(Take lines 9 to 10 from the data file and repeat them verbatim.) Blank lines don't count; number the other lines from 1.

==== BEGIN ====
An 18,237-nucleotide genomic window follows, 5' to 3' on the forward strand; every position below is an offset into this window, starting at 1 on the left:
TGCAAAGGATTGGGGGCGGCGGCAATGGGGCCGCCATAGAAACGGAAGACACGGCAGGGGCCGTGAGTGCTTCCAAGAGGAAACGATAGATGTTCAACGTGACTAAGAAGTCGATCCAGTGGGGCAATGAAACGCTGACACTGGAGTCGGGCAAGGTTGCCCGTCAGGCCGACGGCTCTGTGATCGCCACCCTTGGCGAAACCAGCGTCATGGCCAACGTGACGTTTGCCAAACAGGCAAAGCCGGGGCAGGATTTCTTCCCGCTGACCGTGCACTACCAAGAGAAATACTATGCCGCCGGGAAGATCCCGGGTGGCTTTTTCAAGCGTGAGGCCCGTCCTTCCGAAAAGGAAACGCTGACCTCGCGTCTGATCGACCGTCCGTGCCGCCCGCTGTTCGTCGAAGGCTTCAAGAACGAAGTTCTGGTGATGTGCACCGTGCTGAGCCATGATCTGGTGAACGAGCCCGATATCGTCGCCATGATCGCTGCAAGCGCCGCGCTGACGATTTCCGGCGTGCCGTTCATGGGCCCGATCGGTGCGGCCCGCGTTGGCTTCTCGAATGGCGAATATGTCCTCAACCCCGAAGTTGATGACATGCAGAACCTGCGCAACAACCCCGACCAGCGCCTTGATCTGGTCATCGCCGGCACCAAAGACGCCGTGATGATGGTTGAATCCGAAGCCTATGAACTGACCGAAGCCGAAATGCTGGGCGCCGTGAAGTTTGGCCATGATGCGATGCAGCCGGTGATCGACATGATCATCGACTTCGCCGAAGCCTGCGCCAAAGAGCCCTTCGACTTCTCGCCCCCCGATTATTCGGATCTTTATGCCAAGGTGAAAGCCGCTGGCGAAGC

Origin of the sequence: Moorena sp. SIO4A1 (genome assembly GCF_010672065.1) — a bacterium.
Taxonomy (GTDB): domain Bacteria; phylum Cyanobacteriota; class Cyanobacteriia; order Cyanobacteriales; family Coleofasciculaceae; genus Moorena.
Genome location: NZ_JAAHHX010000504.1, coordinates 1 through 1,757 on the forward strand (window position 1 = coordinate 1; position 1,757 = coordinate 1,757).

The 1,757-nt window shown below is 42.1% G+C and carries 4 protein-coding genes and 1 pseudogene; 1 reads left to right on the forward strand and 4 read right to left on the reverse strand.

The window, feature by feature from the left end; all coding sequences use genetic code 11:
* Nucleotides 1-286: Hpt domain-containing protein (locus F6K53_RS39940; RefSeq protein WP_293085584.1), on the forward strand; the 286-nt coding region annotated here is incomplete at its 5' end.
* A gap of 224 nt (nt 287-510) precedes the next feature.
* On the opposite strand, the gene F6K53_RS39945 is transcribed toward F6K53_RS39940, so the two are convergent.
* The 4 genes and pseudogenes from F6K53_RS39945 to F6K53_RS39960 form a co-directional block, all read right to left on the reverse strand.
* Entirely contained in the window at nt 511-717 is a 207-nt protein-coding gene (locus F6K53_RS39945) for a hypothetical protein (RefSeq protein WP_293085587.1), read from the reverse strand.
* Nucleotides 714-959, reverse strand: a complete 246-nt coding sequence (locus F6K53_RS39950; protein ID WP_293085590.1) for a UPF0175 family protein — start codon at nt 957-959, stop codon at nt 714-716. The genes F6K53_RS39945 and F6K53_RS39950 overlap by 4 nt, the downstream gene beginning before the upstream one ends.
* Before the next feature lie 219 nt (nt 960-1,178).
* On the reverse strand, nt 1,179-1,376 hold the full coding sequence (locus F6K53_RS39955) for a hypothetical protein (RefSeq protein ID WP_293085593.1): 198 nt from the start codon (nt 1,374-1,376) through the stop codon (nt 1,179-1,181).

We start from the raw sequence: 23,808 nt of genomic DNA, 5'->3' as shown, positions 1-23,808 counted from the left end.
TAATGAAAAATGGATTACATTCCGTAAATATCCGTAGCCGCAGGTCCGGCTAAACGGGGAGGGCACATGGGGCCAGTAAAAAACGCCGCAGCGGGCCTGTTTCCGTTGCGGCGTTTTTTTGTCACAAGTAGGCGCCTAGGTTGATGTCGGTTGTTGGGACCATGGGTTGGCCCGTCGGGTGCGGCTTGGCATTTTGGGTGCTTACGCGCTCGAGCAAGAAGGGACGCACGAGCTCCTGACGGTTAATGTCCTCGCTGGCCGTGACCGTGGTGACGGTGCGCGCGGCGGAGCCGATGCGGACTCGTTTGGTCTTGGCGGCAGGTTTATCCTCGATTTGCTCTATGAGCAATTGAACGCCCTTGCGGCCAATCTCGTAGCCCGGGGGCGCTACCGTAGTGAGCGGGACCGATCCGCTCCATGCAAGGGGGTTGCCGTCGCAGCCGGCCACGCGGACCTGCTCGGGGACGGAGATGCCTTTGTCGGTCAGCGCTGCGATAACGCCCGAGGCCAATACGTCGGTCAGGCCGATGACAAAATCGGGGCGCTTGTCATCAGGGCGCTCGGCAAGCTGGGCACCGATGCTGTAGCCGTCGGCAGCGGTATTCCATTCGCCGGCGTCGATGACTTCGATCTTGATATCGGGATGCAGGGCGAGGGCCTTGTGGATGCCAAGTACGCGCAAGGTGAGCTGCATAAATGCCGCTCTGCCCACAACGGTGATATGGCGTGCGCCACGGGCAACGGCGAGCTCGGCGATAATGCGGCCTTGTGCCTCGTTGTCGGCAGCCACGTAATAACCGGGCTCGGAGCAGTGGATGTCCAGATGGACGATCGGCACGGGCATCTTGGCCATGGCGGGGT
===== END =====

* A gap of 224 nt (nt 287-510) precedes the next feature.
* On the opposite strand, the gene F6K53_RS39945 is transcribed toward F6K53_RS39940, so the two are convergent.